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John Ward

1 portrait of John Ward

© National Portrait Gallery, London

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John Ward

by Joseph Samuel Webster
oil on canvas, circa 1755-1758
23 1/2 in. x 18 3/4 in. (597 mm x 476 mm)
Transferred from British Museum (originally given by Thomas Hollis), 1879
Primary Collection
NPG 590

Sitterback to top

  • John Ward (1679?-1758), Biographer and antiquary. Sitter in 1 portrait.

Artistback to top

  • Joseph Samuel Webster (1774-1796), Artist. Artist or producer associated with 14 portraits, Sitter in 4 portraits.

This portraitback to top

This portrait of John Ward was pre­sented to the British Museum by Thomas Hollis, Ward's friend and pupil, a few months after his death. Hollis mentions Joseph Webster, the little-known artist of this portrait, in his memoirs. The portrait retains its original frame and original tablet identifying the sitter. More detailed information on this portrait is available in a National Portrait Gallery collection catalogue, John Kerslake's Early Georgian Portraits (1977, out of print).

Linked publicationsback to top

  • Kerslake, John, Early Georgian Portraits, 1977, p. 293
  • Saywell, David; Simon, Jacob, Complete Illustrated Catalogue, 2004, p. 642
  • Simon, Jacob, The Art of the Picture Frame: Artists, Patrons and the Framing of Portraits in Britain, 1997 (accompanying the exhibition at the National Portrait Gallery from 8 November 1996 - 9 February 1997), p. 163 Read entry

    Carved and gilt pine, mitred and keyed. 3 3⁄ 4 inches wide.

    The frame and tablet are the originals made for the picture. Underneath the beautifully shaped tablet, which retains it original gilding and lettering, the curved moulding out of which the gadrooned sight edge was cut has been deliberately left untouched. In style, the frame, with its distinctive cabochon top edge, is not unlike some eighteenth-century Italian patterns of the Salvator Rosa or Maratta kind.1

    As the tablet proclaims, John Ward was a Doctor of Law, Professor of Rhetoric at Gresham College, Fellow of the Royal Society and of the Society of Antiquaries and Trustee of the British Museum. The portrait was given to the British Museum on 5 January 1759, less than three months after Ward's death, by his friend and pupil, the 'republican', Thomas Hollis.2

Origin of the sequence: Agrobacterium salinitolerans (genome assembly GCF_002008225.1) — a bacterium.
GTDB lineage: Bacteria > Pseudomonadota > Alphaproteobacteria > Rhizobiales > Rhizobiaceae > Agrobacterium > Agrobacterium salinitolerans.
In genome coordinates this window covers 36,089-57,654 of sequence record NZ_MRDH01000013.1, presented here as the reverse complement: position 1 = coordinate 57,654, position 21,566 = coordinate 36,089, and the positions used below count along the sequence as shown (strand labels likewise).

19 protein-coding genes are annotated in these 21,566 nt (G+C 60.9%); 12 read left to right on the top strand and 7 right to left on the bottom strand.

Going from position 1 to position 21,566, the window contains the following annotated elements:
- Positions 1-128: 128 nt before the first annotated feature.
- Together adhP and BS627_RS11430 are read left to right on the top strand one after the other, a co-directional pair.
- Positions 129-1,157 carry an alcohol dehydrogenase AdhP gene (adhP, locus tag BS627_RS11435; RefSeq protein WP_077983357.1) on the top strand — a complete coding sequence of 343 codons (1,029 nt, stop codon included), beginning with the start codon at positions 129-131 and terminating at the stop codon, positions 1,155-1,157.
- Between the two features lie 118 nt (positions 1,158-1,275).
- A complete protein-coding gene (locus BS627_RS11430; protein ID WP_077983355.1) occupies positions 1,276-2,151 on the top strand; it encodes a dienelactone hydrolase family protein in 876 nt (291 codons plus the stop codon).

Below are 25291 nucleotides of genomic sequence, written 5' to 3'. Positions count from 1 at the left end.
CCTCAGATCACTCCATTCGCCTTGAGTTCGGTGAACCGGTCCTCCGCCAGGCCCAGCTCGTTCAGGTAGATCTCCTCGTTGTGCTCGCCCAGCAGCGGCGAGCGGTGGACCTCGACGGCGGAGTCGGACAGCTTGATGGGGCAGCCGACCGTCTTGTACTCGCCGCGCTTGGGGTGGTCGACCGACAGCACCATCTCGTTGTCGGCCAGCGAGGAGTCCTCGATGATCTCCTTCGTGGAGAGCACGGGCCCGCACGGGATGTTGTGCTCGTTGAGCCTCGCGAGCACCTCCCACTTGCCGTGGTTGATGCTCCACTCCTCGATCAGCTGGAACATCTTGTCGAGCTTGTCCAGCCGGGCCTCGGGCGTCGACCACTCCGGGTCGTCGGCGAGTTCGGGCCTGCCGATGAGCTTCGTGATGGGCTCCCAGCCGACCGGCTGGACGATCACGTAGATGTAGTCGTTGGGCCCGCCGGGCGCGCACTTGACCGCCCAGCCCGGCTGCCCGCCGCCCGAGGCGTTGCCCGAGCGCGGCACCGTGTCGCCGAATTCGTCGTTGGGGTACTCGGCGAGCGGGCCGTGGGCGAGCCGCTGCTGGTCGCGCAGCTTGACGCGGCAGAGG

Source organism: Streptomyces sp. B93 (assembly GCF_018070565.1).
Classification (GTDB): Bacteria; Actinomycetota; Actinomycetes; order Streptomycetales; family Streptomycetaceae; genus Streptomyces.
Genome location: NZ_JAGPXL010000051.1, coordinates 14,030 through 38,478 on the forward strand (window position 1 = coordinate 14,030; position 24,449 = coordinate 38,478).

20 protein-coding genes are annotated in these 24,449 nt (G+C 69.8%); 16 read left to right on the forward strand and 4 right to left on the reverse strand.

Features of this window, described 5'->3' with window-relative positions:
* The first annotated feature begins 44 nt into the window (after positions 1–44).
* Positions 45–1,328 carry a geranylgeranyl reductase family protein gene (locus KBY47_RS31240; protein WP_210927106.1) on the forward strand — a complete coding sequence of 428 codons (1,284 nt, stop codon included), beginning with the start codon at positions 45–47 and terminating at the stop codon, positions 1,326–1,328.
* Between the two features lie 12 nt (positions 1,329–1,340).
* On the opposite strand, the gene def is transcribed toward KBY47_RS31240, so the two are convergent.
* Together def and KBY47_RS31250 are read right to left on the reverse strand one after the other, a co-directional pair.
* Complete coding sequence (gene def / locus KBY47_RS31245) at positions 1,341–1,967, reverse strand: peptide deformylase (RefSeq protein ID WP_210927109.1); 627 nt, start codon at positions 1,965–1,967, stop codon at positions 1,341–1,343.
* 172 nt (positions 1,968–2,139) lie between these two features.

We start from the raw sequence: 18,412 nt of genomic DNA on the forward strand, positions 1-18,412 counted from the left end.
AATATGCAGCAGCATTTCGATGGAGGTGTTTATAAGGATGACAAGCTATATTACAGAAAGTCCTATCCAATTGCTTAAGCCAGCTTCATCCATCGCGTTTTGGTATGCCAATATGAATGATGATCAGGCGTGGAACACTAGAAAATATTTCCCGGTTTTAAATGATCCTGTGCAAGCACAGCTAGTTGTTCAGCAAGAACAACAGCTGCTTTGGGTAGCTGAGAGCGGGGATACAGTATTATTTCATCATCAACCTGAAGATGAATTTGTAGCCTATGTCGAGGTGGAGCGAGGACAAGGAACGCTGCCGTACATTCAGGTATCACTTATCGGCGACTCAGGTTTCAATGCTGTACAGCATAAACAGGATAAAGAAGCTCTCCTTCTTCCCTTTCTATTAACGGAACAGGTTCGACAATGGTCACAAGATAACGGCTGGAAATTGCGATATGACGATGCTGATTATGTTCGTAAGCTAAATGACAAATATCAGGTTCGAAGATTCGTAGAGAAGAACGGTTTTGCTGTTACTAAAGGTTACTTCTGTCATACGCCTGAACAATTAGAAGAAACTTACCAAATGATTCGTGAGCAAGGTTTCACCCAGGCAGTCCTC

As to the maker of the frame, his name is not known unless it be the obscure carver and gilder, Robert Tull, who made 'two frames carvd and Gilt in oile 4 book 21 leaves each' for a Mr Hollis at a cost of £5.5s in July 1756.3 Tull did subcontract work for Gosset, Jean Antoine Cuenot and Paul Petit and so is likely to have been a skilled carver. The portrait of Ward has recently been revealed to be by Joseph Webster, an artist almost as obscure as Robert Tull is a carver.4

    1 See, for example, Paul Mitchell, 'Italian Picture Frames 1500-1825: A Brief Survey', Furniture History, vol.XX, 1984, pl.28b. Similar frames can be found on George Stubbs's four scenes of Gentlemen Shooting of 1767-70 at the Yale Center for British Art, New Haven.

    2 British Museum, Committee Minutes, 1759.

    3 Robert Tull's account book, 1753-8, collection of the Hon. Christopher Lennox-Boyd.

    4 Memoirs of Thomas Hollis, Esq, 1780, vol.I, p 5.

Subjects & Themesback to top

Events of 1755back to top

Current affairs

George Grenville resigns as Treasurer of the Navy and Henry Bilson Legge as Chancellor of the Exchequer in protest over payments made to Russia to protect Hanover. William Pitt the Elder is dismissed from the position of Paymaster of the Forces.

Art and science

Samuel Johnson publishes his monumental Dictionary; the first authoritative dictionary of the English language.
Methodist preacher John Wesley publishes Notes on a New Testament.

International

An earthquake nearly completely destroys Lisbon, Portugal. The event is widely discussed by European Enlightenment thinkers, inspiring Voltaire's Candide. Its intensive study leads to the birth of modern seismology and earthquake engineering.
Edward Braddock fights French and Indian troops in the Ohio valley. His army are ambushed at Fort Duquesne and he is killed; one of several encounters prior to the declaration of the Seven Years War.

Tell us more back to top

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